Here’s a handy little chart to help you visualize what dilution rates look like for your baby’s age group:
Baby friendly essential oils
When the time is right to start using essential oils on your baby, here are my recommended essential oils to use:
Chamomiles are among the most gentle of essential oils and Roman chamomile is especially suitable for babies and small children. It is calming and helps to ease fussing, tantrums, nightmares and tummy upsets. Although the price of this oil has gone up dramatically, if you can afford to get Roman chamomile, I do recommend it. The good news is, a drop or two is really all you need.
Mandarin (Citrus reticulta)
Mandarin also has a calming effect, especially useful for the digestive system. Using mandarin or tangerine in a massage oil blend for your babies’ upset tummy can work wonders.
If you only choose one essential oil for your home, it should be lavender. It is super versatile and effective. However, I do caution against overusing it. If you use it too much, it’s possible to become sensitized to lavender, even though is it one of the safest and gentlest oils.
Side note: although you can reportedly use this oil “neat” that is, undiluted, I wouldn’t recommend it, not even for an adult. (I might make an exception in a first aid situation for an adult) but that’s it.
When purchasing lavender, be sure that you don’t accidentally get lavandin- which is a hybrid oil. This is fine for making soaps and such, but I prefer lavender (Lavandula angustifolia) for the jobs I need done.
Lavender grown at higher altitudes are reportedly also higher in ester content. Esters are the component responsible for calming effects. These types of lavender are are sometimes labelled lavender population. Expect to pay a bit more for them.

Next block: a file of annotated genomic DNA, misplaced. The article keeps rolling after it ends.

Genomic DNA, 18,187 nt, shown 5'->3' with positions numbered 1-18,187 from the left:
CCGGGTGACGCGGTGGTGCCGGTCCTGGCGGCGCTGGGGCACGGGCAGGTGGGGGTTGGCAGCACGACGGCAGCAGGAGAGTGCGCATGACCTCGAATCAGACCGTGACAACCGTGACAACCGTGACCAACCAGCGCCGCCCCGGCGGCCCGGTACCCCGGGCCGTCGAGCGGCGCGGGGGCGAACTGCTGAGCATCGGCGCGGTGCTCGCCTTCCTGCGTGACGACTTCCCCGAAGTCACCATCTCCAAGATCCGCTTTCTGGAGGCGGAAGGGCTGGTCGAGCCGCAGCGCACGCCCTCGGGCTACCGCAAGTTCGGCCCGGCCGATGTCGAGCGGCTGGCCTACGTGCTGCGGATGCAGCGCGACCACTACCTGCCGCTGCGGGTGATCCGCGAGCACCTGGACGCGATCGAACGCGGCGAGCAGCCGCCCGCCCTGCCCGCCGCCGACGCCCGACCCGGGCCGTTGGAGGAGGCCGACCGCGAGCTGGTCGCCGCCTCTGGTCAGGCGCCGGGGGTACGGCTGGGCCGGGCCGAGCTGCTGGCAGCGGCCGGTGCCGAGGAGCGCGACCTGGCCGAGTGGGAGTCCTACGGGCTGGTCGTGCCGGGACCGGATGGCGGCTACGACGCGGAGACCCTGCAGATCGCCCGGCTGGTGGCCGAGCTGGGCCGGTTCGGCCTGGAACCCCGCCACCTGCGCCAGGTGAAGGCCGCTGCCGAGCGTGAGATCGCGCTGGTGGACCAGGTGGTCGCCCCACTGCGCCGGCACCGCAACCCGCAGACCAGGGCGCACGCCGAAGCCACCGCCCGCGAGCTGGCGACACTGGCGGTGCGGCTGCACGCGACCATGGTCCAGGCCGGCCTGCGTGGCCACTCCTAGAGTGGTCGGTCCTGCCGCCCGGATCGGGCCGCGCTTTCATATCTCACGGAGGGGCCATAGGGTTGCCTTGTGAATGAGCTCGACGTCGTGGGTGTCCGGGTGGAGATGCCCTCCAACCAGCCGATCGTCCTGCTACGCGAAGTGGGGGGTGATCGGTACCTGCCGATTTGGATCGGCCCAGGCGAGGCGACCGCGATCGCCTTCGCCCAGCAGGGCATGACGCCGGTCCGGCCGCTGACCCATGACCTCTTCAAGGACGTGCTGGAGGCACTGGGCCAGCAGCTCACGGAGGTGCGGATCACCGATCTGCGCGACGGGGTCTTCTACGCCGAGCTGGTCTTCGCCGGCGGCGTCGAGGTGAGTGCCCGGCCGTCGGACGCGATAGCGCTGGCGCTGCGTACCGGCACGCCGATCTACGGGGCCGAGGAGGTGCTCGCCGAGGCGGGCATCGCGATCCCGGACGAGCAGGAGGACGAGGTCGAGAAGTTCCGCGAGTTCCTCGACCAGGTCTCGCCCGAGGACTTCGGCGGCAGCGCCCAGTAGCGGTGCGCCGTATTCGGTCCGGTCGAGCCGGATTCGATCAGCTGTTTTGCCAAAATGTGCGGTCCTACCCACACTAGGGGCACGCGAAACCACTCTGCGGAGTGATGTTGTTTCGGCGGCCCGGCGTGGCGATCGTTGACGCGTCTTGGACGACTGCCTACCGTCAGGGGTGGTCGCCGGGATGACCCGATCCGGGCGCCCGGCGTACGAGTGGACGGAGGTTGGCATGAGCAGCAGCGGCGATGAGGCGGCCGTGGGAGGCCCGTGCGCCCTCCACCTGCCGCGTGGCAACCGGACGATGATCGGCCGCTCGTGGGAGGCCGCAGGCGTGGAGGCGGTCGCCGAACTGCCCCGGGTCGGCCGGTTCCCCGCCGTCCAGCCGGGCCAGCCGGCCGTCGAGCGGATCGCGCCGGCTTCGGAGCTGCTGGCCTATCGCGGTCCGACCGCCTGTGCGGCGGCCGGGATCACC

Baby Massage Oil Recipe
One of the most beneficial ways to apply an essential oil to your baby is through massage. This answers the “how?” question. Below I give you a recipe that you can use for baby massage.
Here’s a terrific baby massage oil blend geared for babies 3 months and up. The dilution rate is 0.5% (approx.)
- 1oz/30ml sunflower oil or rice bran oil
- 2 drops lavender
- 1 drop Roman chamomile
Be sure that your baby seems open enough to receive the massage. You can also add a couple of drops of this to their bath water if they are too fussy for a massage.
For detailed instructions on administering a baby massage, go here. This article outlines benefits of baby massage, and other details such as when to give one, and how to do it. You can also check out this article from smart parent advice.
For a video on how to give your baby a massage, this one is good to watch. Please note that they suggest using olive oil or coconut oil in the video. If that’s all you have access to that’s okay, but I feel they are not the most ideal choices, which is why I use sunflower oil in the recipe. You can also use rice bran oil, which is also very suitable for babies and sensitive skin.
Please note: for newborn infants, you can still do the massage but you should consider reducing the essential oil to just 1 drop- or leave it out altogether.
Summary & recap
Safety is paramount and should be your first concern. Use appropriate essential oils:
- When the time is right
- Appropriate essential oils for your child’s age
- Diluted into a carrier oil for topical application at a safe dilution rate
- When you have a good reason to use them